Emerging from the summer sometimes feels like coming up for air.
Every summer, I begin the season with many plans and lists of what I want to accomplish - places to visit, projects to complete, activities I want to do with my children that complement or extend what we did during the school year.
And each year, by mid-June, I find myself letting it all go. A big collective breath out. Instead, we sleep in. We spend lots of time outside. We swim and ride bikes and eat breakfast on the porch, amid paint pots and sidewalk chalk. Life takes on its own natural rhythms and, as it turned out, I hardly opened to door to the room that once served as my office and is now our school room.
Opening that door again in mid-August felt fraught with trepidation and anticipation, and some regret. Every year I go through this...if only I started planning for school back in June, like everyone always recommends. Instead, it's the last minute cramming as I read through the curriculum materials I've finally ordered, request numerous books from the library (thank God for the library!) and work up lesson plans. It's crazy, and yet I'm also glad I had that chance to just let things go for awhile...to live in the moment.
My living in the moment extended to other areas of my life, as well. I realized last week that I hadn't posted to my blog in months. Truthfully, I've just been living, and sometimes the act of recording, or reflecting, seems to take me out of the moment. There are things that happened this summer, some experiences, seemingly simple, that profoundly changed the way I see my children, see childhood itself, and which have altered the way I want to approach teaching, parenting, even living. But it takes some time for me to really digest them, to express what I want to say.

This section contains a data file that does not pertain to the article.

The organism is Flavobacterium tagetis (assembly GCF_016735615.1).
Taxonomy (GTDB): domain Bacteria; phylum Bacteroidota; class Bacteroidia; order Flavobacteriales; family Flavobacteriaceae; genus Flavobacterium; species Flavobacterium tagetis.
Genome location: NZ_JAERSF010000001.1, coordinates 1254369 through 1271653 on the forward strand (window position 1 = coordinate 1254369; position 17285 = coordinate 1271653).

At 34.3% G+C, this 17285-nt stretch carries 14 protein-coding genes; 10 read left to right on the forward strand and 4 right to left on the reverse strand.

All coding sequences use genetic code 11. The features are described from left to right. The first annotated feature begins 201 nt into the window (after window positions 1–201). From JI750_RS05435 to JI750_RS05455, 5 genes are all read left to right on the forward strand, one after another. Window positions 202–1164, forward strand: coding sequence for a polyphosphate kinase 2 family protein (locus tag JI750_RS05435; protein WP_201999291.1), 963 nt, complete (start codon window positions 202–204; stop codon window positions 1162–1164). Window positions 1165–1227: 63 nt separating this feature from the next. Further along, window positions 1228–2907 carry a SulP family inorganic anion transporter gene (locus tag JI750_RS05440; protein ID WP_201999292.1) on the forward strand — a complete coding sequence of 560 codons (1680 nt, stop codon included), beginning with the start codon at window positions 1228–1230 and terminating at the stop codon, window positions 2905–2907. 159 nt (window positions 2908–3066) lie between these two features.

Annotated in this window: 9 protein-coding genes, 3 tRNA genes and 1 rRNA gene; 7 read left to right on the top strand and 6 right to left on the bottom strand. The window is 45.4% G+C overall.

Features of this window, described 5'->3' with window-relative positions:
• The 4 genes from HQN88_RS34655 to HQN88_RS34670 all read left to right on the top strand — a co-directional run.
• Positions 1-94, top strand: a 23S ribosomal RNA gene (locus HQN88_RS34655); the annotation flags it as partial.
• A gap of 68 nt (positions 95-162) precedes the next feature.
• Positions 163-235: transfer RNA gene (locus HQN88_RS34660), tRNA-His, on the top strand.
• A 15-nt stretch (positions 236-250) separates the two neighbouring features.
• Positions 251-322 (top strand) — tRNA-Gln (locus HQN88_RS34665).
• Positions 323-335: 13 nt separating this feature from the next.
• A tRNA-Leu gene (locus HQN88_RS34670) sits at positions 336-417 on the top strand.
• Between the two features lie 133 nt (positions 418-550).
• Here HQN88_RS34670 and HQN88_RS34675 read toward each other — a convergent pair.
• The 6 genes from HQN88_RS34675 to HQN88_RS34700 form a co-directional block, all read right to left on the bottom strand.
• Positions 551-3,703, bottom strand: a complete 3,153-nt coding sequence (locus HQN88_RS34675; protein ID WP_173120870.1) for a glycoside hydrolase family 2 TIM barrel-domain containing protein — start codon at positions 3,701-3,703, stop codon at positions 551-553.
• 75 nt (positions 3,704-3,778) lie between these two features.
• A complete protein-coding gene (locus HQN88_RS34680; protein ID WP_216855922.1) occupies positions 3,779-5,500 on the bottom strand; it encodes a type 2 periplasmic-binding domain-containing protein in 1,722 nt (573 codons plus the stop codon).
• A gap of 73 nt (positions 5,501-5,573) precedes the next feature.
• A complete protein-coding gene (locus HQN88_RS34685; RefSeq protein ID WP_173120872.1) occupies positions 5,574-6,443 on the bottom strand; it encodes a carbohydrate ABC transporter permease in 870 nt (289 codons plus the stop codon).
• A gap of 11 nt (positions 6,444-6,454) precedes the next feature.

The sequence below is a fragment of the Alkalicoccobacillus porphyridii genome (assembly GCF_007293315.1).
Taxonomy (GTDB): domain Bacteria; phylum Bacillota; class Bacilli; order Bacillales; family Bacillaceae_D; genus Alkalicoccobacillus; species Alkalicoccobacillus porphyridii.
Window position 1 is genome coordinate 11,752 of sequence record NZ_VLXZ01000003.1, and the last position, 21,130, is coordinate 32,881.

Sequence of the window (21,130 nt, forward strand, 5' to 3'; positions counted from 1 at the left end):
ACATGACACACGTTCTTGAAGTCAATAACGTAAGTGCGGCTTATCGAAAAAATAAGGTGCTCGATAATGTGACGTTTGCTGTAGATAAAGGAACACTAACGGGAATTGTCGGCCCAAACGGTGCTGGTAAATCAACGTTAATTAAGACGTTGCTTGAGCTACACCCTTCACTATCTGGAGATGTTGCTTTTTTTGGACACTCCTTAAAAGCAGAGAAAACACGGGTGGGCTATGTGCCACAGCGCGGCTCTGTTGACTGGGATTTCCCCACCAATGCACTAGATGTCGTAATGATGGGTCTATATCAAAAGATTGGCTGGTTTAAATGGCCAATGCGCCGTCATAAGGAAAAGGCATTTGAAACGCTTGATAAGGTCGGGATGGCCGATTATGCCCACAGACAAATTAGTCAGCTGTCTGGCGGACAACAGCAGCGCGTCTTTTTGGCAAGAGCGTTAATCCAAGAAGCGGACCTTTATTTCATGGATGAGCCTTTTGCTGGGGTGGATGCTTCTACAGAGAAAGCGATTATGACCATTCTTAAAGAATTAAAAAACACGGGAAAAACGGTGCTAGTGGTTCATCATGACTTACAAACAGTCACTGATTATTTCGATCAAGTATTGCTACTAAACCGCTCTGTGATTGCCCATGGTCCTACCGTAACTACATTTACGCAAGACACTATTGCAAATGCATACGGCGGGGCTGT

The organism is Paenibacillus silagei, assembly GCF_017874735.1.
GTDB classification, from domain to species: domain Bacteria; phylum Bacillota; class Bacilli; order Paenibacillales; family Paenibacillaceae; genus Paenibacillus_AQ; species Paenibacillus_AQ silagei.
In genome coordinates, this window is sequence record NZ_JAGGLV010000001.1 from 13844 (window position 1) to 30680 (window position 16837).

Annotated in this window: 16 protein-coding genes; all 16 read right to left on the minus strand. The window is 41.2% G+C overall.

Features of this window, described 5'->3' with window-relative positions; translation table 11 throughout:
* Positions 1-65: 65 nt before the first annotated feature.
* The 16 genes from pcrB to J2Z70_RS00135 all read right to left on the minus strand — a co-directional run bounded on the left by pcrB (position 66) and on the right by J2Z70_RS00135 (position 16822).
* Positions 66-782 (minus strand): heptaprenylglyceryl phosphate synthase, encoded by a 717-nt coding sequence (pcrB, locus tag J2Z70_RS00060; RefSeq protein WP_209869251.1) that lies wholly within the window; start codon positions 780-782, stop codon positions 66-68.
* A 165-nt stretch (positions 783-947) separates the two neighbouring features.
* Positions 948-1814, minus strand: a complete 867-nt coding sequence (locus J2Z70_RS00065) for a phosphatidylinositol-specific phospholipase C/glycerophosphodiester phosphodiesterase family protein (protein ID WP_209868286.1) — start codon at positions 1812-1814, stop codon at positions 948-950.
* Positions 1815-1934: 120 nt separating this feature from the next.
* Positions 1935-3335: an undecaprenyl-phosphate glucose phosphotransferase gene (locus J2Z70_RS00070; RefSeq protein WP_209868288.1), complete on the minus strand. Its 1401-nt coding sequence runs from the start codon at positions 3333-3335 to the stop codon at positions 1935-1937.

For now, I'm trying to put on the breaks a bit even as I feel swept forward into the current of the year. I'm trying to resist my natural impulse to do and try everything. I've heard it called the hunting mentality, that impulse to respond to the next shining thing beckoning on the horizon, to keep moving beyond wherever you are, searching for whatever else might be out there. In other words, I'm chronically restless. Sitting still, breathing in, being HERE is always a challenge to me. That's especially the case when it comes to schooling. My initial school plans contain more lessons and blocks that we could do in three years, even if I wasn't always searching for fun excursions and adventures to get us out of the house and away from the books.
I have to remind myself, once again, of the power and beauty of the word NO. Of staying grounded, centered, in the here and now.
Of allowing for time and space.
I wrote some reflections on the importance of time and space in the most recent issue of Rhythm of the Home. The fall issue includes wonderful articles and resources on everything from planning a fairy birthday party to celebrating Martinmas and other autumn festivals. It's always inspiring reading.